Wednesday, October 14, 2009

Dozen teens flogged for role in rampage

A system that cannot be fixed

Director’s Comment:

Unlike their parents and grandparents, Saudi youth, men and women, are defying crippling fear instilled by their autocratic ruling elites and their institutions’ ruthless and barbaric punishments such as flogging, limb and head chopping in public squares. Tragically, the Saudi ruling princes continue their parents’ and grandparents’ pattern of ruling; force and humiliation are their answers to any public defiance and refusal of total submission to Wali Elamr, the masters of destiny (the king and his family).

According to severely controlled Saudi media and insiders, a few hundred Saudi young men, many of them under the age of 18, went on a fierce and destructive rampage through Alkhobar city in the oil rich region of Eastern Saudi Arabia. The rioters overpowered the ubiquitous layers of the feared Saudi security apparatus and inflicted considerable damage on private businesses mostly Western based franchises. Curiously, most of the rioters came from the Saudi capital city, Riyadh, the heartland of Wahhabi religious extremists who happen to form the power base of the Saudi ruling family.

For students and analysts of the Saudi ruling family, the Alkhobar riots present many paradoxes. Why did these young men traveled several hundred Kilometers on the Saudi National day instead of celebrating in their home town, the capital? Since several hundred young men took part in the riots, is it possible that the event was organized or orchestrated from outside the group and if so by whom? Was the riot a manifestation of the growing dissension between the religious community and King Abdullah who recently inaugurated a controversial co-ed university, “his gift to the World” as some Saudis maintain? Or was it instigated by powerful rival Princes such as Naif and Salman, the Minister of Interior and governor of Riyadh respectively to embarrass King Abdullah and undermine authority? Or was it a ploy by the ruling family to convince the international community, especially West, that only the House of Saudi can maintain stability and protect Western interests in Saudi Arabia?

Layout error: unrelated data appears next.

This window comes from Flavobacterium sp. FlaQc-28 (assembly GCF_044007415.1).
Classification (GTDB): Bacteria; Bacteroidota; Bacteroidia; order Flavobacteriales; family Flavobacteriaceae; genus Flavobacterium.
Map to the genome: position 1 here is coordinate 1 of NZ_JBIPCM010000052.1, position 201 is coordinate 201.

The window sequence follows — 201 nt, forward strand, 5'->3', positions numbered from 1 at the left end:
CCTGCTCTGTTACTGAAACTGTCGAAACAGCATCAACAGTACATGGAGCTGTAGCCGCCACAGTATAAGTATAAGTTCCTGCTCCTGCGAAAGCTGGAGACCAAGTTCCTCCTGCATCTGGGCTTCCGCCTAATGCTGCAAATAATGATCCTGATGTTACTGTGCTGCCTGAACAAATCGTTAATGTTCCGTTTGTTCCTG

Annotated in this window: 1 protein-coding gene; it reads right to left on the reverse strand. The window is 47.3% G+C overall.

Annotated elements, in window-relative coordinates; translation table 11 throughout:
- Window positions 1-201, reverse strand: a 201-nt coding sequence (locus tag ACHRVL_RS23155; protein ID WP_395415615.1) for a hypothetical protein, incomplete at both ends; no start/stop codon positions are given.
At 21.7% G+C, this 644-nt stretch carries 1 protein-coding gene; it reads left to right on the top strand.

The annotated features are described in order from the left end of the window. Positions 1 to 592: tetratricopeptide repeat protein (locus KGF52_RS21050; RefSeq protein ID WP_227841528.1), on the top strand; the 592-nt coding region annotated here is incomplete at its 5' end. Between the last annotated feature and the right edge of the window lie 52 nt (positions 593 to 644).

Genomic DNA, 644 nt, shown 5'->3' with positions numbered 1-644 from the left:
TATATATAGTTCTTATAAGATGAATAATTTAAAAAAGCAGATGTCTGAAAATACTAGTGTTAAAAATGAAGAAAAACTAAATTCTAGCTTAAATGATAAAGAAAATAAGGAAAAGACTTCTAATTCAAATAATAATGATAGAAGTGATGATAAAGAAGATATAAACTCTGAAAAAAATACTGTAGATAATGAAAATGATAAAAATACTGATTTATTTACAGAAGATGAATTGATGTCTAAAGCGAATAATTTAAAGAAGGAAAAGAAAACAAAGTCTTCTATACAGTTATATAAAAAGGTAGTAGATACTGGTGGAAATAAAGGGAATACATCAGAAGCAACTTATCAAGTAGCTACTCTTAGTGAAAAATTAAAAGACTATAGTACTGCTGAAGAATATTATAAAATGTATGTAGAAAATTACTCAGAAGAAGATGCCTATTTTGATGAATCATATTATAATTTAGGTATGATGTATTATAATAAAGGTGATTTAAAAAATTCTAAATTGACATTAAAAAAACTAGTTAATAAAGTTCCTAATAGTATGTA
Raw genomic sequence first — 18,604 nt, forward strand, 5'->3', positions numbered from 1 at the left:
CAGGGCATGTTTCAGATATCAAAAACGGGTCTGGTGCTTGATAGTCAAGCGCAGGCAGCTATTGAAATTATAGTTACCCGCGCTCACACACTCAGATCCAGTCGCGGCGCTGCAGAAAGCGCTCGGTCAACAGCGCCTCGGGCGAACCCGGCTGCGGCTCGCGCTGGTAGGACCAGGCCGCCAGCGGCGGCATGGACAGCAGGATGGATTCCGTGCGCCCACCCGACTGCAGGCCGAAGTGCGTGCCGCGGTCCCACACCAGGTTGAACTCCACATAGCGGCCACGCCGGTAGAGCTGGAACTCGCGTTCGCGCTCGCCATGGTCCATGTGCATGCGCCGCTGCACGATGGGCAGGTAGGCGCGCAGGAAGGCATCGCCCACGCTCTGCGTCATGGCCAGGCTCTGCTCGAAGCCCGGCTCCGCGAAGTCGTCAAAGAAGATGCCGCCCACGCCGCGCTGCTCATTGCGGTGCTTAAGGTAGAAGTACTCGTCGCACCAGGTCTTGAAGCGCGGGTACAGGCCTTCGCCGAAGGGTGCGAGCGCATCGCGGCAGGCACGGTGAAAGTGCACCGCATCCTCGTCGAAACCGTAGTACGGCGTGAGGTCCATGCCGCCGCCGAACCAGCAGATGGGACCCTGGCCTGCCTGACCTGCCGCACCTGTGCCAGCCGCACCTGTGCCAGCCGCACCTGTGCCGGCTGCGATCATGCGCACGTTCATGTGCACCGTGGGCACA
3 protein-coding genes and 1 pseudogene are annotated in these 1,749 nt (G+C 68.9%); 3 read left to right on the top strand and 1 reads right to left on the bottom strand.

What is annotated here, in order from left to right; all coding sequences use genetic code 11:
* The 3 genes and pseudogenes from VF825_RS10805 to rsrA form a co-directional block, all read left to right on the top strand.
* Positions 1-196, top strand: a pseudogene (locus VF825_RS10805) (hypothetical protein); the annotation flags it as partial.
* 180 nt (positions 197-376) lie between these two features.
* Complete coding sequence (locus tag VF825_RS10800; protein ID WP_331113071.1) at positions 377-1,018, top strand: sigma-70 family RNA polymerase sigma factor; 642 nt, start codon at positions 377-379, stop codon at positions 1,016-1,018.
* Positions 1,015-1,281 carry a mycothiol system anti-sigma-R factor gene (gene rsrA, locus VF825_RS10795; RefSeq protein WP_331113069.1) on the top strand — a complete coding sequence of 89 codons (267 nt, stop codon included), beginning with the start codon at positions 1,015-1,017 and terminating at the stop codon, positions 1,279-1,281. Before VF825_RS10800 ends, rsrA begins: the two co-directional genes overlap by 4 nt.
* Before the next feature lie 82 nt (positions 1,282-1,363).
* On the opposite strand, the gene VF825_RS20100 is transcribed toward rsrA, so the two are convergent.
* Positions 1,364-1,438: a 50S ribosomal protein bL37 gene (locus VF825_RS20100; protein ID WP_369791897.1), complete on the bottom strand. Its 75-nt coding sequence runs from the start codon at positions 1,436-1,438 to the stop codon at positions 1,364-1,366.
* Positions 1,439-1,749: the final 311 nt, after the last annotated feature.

It’s worth noting that the Saudi people, especially youth, are among the most oppressed, frustrated and socially and politically deprived people in the undemocratic Arab and Muslim countries. As has been practiced under the Saudi-Wahhabi system of ruling by fear and intimation, the government responded by immediately rounding up the rioters and flogging them in a public square without any trial or other legal proceedings.

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